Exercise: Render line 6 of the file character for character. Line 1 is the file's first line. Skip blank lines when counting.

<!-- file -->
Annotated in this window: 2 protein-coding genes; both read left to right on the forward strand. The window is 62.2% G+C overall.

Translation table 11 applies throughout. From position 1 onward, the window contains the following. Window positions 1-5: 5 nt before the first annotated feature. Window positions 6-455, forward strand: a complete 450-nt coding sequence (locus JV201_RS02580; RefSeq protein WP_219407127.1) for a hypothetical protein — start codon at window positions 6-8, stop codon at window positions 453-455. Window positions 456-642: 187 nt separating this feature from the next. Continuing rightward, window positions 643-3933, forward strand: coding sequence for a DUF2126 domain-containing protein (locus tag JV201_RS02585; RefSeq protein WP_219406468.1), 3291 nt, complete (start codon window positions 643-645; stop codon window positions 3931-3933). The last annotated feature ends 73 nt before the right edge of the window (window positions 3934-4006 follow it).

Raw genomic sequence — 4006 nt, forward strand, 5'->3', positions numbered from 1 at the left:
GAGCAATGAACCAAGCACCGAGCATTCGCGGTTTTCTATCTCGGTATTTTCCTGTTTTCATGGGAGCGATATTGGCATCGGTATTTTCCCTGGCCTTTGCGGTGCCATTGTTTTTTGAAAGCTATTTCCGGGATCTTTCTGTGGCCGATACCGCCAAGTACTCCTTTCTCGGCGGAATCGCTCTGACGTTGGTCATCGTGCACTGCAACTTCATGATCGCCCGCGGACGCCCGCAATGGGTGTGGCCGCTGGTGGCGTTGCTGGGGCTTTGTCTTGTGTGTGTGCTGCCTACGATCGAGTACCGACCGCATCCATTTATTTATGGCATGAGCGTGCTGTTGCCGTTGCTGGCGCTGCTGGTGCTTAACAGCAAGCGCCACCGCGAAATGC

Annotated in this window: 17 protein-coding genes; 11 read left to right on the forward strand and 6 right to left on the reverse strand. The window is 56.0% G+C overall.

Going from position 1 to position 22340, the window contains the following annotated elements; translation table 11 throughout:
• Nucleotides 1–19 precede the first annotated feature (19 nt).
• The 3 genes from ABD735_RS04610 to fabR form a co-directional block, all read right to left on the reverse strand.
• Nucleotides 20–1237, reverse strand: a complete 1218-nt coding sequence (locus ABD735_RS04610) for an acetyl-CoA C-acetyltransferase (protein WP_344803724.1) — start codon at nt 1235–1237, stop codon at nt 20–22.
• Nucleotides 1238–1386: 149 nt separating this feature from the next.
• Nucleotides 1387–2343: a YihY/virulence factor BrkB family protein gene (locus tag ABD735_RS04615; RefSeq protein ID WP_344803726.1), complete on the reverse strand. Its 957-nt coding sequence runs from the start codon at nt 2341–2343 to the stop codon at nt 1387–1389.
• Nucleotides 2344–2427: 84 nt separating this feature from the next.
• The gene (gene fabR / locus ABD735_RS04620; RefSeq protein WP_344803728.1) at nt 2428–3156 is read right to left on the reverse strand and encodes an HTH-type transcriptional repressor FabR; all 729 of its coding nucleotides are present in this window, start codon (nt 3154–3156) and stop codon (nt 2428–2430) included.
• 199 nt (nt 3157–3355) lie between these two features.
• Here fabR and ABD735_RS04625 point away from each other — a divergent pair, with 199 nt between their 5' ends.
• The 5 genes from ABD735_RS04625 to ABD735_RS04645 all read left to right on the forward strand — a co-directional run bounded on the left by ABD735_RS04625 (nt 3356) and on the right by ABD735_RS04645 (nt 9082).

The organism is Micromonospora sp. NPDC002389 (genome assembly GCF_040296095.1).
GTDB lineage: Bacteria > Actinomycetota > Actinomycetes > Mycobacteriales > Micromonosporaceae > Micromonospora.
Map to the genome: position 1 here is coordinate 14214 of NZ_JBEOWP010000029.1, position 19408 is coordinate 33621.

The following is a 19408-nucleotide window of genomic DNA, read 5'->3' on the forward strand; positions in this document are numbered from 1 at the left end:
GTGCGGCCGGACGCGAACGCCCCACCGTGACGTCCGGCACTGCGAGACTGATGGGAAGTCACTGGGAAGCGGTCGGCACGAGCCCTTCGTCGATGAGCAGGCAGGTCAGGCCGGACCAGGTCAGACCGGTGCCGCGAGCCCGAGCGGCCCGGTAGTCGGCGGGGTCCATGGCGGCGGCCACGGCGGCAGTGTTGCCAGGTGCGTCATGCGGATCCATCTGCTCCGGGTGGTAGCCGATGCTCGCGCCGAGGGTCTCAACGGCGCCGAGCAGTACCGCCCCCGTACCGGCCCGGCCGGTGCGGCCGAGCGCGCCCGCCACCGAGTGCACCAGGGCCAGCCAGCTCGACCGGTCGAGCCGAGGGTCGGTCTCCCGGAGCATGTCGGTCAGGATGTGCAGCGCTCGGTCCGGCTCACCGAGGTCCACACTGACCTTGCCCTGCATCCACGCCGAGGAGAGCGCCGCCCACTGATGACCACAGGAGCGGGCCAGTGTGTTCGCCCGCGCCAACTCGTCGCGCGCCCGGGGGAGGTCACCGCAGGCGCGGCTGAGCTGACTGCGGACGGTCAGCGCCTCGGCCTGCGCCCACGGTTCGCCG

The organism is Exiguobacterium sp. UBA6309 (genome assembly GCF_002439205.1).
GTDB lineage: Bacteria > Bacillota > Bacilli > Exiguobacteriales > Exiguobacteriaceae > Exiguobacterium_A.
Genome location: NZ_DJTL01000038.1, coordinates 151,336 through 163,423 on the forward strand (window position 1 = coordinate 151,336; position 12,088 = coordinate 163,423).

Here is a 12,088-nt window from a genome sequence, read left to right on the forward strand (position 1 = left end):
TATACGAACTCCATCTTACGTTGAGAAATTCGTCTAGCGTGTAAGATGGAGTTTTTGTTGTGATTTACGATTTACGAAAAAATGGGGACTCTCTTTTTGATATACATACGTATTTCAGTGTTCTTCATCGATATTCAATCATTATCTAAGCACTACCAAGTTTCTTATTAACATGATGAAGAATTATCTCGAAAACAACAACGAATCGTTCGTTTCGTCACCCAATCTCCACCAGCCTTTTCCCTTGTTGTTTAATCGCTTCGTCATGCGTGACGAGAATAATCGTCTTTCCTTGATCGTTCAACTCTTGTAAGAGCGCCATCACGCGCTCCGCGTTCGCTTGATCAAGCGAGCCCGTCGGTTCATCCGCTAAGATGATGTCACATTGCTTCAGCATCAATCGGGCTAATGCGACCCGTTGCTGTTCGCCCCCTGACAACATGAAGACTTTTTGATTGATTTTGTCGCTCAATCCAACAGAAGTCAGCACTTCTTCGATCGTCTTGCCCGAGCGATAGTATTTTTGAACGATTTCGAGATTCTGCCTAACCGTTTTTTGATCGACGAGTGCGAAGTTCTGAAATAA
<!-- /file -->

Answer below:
Going from position 1 to position 22340, the window contains the following annotated elements; translation table 11 throughout: